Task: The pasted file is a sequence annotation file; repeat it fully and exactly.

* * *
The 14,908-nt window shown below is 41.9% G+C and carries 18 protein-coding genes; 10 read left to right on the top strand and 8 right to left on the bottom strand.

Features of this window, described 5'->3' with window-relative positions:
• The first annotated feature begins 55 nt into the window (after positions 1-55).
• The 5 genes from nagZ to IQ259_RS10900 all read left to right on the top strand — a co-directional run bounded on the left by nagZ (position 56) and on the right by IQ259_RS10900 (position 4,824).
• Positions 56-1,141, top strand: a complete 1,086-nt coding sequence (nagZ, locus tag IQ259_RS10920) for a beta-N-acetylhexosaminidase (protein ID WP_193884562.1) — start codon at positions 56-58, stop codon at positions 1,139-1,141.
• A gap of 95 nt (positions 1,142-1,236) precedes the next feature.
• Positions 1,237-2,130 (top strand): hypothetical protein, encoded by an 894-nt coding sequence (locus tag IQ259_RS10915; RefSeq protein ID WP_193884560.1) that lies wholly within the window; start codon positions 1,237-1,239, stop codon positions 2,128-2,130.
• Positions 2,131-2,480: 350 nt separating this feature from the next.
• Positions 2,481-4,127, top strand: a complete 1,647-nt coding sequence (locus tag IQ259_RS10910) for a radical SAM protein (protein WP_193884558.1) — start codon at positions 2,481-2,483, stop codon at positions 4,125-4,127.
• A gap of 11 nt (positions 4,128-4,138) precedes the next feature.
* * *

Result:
The 14,908-nt window shown below is 41.9% G+C and carries 18 protein-coding genes; 10 read left to right on the top strand and 8 right to left on the bottom strand.

Features of this window, described 5'->3' with window-relative positions:
• The first annotated feature begins 55 nt into the window (after positions 1-55).
• The 5 genes from nagZ to IQ259_RS10900 all read left to right on the top strand — a co-directional run bounded on the left by nagZ (position 56) and on the right by IQ259_RS10900 (position 4,824).
• Positions 56-1,141, top strand: a complete 1,086-nt coding sequence (nagZ, locus tag IQ259_RS10920) for a beta-N-acetylhexosaminidase (protein ID WP_193884562.1) — start codon at positions 56-58, stop codon at positions 1,139-1,141.
• A gap of 95 nt (positions 1,142-1,236) precedes the next feature.
• Positions 1,237-2,130 (top strand): hypothetical protein, encoded by an 894-nt coding sequence (locus tag IQ259_RS10915; RefSeq protein ID WP_193884560.1) that lies wholly within the window; start codon positions 1,237-1,239, stop codon positions 2,128-2,130.
• Positions 2,131-2,480: 350 nt separating this feature from the next.
• Positions 2,481-4,127, top strand: a complete 1,647-nt coding sequence (locus tag IQ259_RS10910) for a radical SAM protein (protein WP_193884558.1) — start codon at positions 2,481-2,483, stop codon at positions 4,125-4,127.
• A gap of 11 nt (positions 4,128-4,138) precedes the next feature.